Employers that must decide whom to cut during a reduction in force sometimes mistakenly fear they can’t terminate someone who is out on
Recent case: Susan Kelley was consistently a few minutes late to work. Even after counseling, she continued to arrive late, apparently ignoring her supervisor’s reasonable suggestion that she leave home 10 minutes earlier.
Then Kelley took emergency leave when her father died. Meanwhile, economic problems required her employer to lay off several employees. Kelley was picked because she had the worst attendance record.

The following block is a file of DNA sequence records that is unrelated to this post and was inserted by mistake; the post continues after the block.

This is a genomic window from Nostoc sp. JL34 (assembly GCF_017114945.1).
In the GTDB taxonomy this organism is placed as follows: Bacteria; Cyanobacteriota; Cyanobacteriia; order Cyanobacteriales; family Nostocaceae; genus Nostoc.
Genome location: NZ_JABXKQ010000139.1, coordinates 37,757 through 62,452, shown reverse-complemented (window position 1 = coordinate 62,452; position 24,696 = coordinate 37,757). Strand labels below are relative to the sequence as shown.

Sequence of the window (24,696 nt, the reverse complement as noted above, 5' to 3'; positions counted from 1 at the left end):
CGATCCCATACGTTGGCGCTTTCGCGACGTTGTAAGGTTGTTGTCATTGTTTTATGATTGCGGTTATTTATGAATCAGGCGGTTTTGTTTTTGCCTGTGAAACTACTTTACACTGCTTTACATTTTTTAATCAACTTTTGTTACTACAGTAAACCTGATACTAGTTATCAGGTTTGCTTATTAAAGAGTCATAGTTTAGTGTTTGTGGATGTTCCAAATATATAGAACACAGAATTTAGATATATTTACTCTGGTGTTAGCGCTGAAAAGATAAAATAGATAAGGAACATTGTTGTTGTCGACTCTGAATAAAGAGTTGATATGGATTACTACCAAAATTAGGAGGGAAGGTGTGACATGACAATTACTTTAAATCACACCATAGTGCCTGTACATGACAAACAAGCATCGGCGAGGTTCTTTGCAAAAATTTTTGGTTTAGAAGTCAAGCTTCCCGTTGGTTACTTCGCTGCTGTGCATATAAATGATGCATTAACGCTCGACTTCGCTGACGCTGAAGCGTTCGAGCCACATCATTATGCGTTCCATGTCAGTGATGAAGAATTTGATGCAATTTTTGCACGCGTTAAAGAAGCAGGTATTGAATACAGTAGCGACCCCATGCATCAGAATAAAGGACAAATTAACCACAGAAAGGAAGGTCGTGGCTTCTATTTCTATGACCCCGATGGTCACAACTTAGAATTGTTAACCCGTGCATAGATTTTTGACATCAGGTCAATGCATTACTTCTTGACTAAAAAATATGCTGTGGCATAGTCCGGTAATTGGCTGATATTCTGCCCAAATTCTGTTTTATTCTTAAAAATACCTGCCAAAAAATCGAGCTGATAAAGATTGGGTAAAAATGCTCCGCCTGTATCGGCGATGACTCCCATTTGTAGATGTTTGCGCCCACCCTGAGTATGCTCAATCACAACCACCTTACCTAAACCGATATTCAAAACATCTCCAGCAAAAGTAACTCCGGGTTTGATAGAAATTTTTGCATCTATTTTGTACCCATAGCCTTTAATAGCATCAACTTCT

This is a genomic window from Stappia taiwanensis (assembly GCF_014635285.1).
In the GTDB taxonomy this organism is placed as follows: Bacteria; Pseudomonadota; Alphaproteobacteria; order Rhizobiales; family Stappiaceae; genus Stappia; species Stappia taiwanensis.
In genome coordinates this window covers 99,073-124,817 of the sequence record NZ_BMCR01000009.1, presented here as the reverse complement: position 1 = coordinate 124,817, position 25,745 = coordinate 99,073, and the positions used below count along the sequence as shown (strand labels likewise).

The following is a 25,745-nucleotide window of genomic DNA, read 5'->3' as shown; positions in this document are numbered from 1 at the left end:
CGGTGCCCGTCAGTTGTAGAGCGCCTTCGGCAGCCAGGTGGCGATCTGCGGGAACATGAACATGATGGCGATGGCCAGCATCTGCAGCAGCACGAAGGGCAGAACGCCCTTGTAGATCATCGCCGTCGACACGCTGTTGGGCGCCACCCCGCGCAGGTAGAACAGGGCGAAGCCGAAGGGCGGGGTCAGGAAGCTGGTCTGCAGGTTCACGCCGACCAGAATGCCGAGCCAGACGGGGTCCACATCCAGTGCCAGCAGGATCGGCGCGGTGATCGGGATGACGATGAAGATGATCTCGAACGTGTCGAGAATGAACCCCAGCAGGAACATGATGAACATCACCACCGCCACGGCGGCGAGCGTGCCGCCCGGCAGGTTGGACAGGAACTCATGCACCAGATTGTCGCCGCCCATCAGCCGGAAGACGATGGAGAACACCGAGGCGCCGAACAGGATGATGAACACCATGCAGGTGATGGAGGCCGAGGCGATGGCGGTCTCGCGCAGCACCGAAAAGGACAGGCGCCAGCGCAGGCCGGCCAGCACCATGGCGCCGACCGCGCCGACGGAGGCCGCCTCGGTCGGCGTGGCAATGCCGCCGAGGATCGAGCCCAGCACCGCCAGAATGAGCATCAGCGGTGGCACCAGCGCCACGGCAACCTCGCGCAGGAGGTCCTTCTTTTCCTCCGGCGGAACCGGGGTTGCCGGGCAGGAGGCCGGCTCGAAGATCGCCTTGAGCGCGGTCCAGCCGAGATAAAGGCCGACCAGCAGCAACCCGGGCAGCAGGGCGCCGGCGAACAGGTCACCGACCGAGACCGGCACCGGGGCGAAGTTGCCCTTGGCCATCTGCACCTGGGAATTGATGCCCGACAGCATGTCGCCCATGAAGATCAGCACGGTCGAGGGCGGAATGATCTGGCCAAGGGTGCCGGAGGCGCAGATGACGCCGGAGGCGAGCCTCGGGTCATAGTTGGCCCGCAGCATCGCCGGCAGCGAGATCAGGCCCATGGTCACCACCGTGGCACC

She sued for FMLA interference, but the court said the employer did nothing wrong since her tardiness wasn’t related to FMLA leave. (Kelley v. AmerisourceBergen, No. 08-2377, ED PA, 2009)
- Know the FMLA, ADA rules when employee asks for time off to care for disabled relative
- Roofing manager sues after firing following cancer diagnosis
- Can we require scheduling FMLA-covered medical appointments to suit our needs?
- U.S. trails the world on paid maternity leave
- Don't ask workers to waive past or future FMLA claims